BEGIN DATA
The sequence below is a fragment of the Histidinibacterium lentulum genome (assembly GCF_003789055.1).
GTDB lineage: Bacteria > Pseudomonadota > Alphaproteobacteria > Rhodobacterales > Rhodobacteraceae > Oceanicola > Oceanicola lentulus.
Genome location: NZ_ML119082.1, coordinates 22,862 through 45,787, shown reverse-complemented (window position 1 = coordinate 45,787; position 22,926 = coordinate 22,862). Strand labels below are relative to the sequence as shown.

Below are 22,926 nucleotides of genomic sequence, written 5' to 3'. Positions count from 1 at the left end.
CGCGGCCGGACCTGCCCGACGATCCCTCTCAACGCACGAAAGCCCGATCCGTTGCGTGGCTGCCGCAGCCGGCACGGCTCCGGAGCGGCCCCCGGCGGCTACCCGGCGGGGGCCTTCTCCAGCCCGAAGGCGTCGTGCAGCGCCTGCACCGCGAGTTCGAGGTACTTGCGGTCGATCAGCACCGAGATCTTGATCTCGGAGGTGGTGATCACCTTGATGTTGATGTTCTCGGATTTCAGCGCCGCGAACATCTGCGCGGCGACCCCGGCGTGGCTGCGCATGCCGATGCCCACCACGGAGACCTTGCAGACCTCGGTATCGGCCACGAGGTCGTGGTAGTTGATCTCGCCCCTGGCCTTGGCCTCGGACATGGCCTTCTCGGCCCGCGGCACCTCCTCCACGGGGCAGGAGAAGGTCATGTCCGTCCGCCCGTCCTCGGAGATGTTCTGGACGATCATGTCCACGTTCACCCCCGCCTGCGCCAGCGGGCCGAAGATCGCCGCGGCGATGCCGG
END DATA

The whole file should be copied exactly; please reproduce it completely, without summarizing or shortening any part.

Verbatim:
The sequence below is a fragment of the Histidinibacterium lentulum genome (assembly GCF_003789055.1).
GTDB lineage: Bacteria > Pseudomonadota > Alphaproteobacteria > Rhodobacterales > Rhodobacteraceae > Oceanicola > Oceanicola lentulus.
Genome location: NZ_ML119082.1, coordinates 22,862 through 45,787, shown reverse-complemented (window position 1 = coordinate 45,787; position 22,926 = coordinate 22,862). Strand labels below are relative to the sequence as shown.

Below are 22,926 nucleotides of genomic sequence, written 5' to 3'. Positions count from 1 at the left end.
CGCGGCCGGACCTGCCCGACGATCCCTCTCAACGCACGAAAGCCCGATCCGTTGCGTGGCTGCCGCAGCCGGCACGGCTCCGGAGCGGCCCCCGGCGGCTACCCGGCGGGGGCCTTCTCCAGCCCGAAGGCGTCGTGCAGCGCCTGCACCGCGAGTTCGAGGTACTTGCGGTCGATCAGCACCGAGATCTTGATCTCGGAGGTGGTGATCACCTTGATGTTGATGTTCTCGGATTTCAGCGCCGCGAACATCTGCGCGGCGACCCCGGCGTGGCTGCGCATGCCGATGCCCACCACGGAGACCTTGCAGACCTCGGTATCGGCCACGAGGTCGTGGTAGTTGATCTCGCCCCTGGCCTTGGCCTCGGACATGGCCTTCTCGGCCCGCGGCACCTCCTCCACGGGGCAGGAGAAGGTCATGTCCGTCCGCCCGTCCTCGGAGATGTTCTGGACGATCATGTCCACGTTCACCCCCGCCTGCGCCAGCGGGCCGAAGATCGCCGCGGCGATGCCGG